The secret may lie in an “innate” immune response that targets unrecognized invaders, scientists say.
By Apoorva Mandavilli
Why the coronavirus affects children much less severely than adults has become an enduring mystery of the pandemic. The vast majority of children do not get sick; when they do, they usually recover.
The first study to compare the immune response in children with that in adults suggests a reason for children’s relative good fortune. In children, a branch of the immune system that evolved to protect against unfamiliar pathogens rapidly destroys the coronavirus before it wreaks damage on their bodies, according to the research, published this week in Science Translational Medicine.
“The bottom line is, yes, children do respond differently immunologically to this virus, and it seems to be protecting the kids,” said Dr. Betsy Herold, a pediatric infectious disease expert at Albert Einstein College of Medicine who led the study.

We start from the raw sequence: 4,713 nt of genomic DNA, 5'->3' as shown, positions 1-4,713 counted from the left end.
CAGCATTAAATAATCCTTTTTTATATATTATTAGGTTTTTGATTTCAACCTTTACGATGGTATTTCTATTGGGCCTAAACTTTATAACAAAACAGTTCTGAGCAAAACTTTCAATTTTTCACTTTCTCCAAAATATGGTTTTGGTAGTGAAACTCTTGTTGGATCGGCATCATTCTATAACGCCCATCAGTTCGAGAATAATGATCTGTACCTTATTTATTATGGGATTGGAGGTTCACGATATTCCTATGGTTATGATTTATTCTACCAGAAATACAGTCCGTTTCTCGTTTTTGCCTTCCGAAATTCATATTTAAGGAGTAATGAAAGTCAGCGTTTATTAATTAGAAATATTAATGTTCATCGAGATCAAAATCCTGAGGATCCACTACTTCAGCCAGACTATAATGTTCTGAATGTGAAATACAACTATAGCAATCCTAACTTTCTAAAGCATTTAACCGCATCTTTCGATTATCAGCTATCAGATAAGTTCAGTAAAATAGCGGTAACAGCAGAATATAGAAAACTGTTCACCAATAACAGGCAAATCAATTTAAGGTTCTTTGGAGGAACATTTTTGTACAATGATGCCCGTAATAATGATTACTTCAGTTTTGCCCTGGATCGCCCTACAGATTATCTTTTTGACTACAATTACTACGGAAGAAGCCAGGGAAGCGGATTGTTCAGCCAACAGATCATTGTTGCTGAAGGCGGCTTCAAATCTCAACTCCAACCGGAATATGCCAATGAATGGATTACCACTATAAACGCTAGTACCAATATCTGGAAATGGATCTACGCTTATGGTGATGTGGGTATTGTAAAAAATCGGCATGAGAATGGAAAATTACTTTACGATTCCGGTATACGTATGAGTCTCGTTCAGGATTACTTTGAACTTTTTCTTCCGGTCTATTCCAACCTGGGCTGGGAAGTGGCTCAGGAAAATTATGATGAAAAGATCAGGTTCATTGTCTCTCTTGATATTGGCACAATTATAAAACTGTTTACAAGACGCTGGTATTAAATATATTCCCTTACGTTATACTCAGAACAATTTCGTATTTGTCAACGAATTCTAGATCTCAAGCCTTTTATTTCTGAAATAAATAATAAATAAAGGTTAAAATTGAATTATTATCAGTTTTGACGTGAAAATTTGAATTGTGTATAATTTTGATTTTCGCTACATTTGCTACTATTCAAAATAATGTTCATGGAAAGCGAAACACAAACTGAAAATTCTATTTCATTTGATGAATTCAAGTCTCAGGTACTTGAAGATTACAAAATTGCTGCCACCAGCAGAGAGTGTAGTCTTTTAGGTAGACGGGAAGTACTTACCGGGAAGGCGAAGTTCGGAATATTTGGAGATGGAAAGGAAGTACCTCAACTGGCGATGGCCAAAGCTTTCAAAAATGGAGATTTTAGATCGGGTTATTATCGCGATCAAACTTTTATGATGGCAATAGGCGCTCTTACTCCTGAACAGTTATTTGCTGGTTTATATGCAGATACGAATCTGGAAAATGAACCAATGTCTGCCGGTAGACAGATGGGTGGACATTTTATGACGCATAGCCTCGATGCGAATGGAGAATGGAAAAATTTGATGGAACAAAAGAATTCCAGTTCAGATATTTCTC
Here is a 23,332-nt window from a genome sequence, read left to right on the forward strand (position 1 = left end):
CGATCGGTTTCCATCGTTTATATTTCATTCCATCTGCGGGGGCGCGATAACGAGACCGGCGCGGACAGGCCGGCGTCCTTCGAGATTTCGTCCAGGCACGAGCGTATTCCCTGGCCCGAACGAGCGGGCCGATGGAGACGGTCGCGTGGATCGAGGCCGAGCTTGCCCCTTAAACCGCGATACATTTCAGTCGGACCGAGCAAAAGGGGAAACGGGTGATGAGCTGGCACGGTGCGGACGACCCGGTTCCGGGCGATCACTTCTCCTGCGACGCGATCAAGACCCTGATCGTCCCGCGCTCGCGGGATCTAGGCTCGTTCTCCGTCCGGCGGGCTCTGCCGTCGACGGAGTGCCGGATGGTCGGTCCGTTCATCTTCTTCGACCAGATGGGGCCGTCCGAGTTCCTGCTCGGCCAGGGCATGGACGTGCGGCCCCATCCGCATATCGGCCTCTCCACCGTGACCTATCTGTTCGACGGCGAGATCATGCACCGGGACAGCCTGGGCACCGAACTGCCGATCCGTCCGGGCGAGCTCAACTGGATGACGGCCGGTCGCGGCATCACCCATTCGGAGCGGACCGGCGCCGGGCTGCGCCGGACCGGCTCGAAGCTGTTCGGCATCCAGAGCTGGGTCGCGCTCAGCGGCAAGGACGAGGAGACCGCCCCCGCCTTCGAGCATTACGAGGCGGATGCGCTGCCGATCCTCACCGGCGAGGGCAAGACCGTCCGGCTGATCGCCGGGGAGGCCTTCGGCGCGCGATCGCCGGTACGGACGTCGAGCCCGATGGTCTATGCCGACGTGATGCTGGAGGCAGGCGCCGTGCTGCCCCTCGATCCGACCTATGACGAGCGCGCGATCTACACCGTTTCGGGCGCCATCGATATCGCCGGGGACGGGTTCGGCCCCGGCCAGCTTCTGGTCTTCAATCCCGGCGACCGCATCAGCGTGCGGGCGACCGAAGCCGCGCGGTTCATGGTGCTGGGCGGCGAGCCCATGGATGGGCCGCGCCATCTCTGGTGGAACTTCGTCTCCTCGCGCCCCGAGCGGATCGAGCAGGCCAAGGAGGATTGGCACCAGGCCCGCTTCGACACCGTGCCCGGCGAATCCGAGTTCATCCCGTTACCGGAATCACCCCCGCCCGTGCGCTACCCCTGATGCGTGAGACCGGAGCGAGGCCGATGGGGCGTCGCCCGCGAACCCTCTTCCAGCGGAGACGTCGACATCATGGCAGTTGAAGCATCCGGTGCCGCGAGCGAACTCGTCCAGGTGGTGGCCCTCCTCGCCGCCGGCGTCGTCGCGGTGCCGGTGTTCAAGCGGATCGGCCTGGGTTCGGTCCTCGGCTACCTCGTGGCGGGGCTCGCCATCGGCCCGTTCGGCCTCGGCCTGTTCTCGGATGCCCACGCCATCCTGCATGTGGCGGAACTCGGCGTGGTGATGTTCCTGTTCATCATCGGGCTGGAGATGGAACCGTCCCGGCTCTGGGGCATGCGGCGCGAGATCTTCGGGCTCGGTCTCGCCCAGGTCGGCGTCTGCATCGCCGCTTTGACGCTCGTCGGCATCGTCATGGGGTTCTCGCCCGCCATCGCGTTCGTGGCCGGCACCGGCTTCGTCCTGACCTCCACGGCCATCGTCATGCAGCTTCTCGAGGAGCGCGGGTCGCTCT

In adults, the immune response is much more muted, she and her colleagues found.
When the body encounters an unfamiliar pathogen, it responds within hours with a flurry of immune activity, called an innate immune response. The body’s defenders are quickly recruited to the fight and begin releasing signals calling for backup.
Children more often encounter pathogens that are new to their immune systems. Their innate defense is fast and overwhelming.
Over time, as the immune system encounters pathogen after pathogen, it builds up a repertoire of known villains. By the time the body reaches adulthood, it relies on a more sophisticated and specialized system adapted to remembering and fighting specific threats.
If the innate immune system resembles emergency responders first on the scene, the adaptive system represents the skilled specialists at the hospital.
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